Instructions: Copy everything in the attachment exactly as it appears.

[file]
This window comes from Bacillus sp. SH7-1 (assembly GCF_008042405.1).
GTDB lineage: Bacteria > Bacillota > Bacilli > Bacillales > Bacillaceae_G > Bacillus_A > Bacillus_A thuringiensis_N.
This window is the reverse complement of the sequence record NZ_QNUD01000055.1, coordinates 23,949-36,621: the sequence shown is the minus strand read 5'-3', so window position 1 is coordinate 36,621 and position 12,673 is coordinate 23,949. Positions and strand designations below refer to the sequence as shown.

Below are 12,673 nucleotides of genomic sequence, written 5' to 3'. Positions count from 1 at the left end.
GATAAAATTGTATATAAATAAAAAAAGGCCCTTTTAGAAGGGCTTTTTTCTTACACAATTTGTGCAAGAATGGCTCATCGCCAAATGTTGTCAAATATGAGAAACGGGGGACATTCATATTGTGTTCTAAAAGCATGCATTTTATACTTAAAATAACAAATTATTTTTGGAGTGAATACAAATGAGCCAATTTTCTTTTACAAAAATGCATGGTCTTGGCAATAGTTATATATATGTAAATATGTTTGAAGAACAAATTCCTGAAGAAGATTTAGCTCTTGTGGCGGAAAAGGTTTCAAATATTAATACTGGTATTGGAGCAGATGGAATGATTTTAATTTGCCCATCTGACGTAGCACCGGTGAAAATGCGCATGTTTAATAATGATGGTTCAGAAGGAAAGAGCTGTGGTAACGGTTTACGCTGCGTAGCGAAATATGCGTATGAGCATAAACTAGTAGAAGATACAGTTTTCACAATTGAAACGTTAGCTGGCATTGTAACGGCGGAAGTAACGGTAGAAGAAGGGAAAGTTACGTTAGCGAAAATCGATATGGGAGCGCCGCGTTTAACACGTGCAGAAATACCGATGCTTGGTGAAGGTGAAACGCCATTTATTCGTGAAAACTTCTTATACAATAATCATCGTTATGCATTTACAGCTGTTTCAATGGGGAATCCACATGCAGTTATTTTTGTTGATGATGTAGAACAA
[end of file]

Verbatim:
This window comes from Bacillus sp. SH7-1 (assembly GCF_008042405.1).
GTDB lineage: Bacteria > Bacillota > Bacilli > Bacillales > Bacillaceae_G > Bacillus_A > Bacillus_A thuringiensis_N.
This window is the reverse complement of the sequence record NZ_QNUD01000055.1, coordinates 23,949-36,621: the sequence shown is the minus strand read 5'-3', so window position 1 is coordinate 36,621 and position 12,673 is coordinate 23,949. Positions and strand designations below refer to the sequence as shown.

Below are 12,673 nucleotides of genomic sequence, written 5' to 3'. Positions count from 1 at the left end.
GATAAAATTGTATATAAATAAAAAAAGGCCCTTTTAGAAGGGCTTTTTTCTTACACAATTTGTGCAAGAATGGCTCATCGCCAAATGTTGTCAAATATGAGAAACGGGGGACATTCATATTGTGTTCTAAAAGCATGCATTTTATACTTAAAATAACAAATTATTTTTGGAGTGAATACAAATGAGCCAATTTTCTTTTACAAAAATGCATGGTCTTGGCAATAGTTATATATATGTAAATATGTTTGAAGAACAAATTCCTGAAGAAGATTTAGCTCTTGTGGCGGAAAAGGTTTCAAATATTAATACTGGTATTGGAGCAGATGGAATGATTTTAATTTGCCCATCTGACGTAGCACCGGTGAAAATGCGCATGTTTAATAATGATGGTTCAGAAGGAAAGAGCTGTGGTAACGGTTTACGCTGCGTAGCGAAATATGCGTATGAGCATAAACTAGTAGAAGATACAGTTTTCACAATTGAAACGTTAGCTGGCATTGTAACGGCGGAAGTAACGGTAGAAGAAGGGAAAGTTACGTTAGCGAAAATCGATATGGGAGCGCCGCGTTTAACACGTGCAGAAATACCGATGCTTGGTGAAGGTGAAACGCCATTTATTCGTGAAAACTTCTTATACAATAATCATCGTTATGCATTTACAGCTGTTTCAATGGGGAATCCACATGCAGTTATTTTTGTTGATGATGTAGAACAA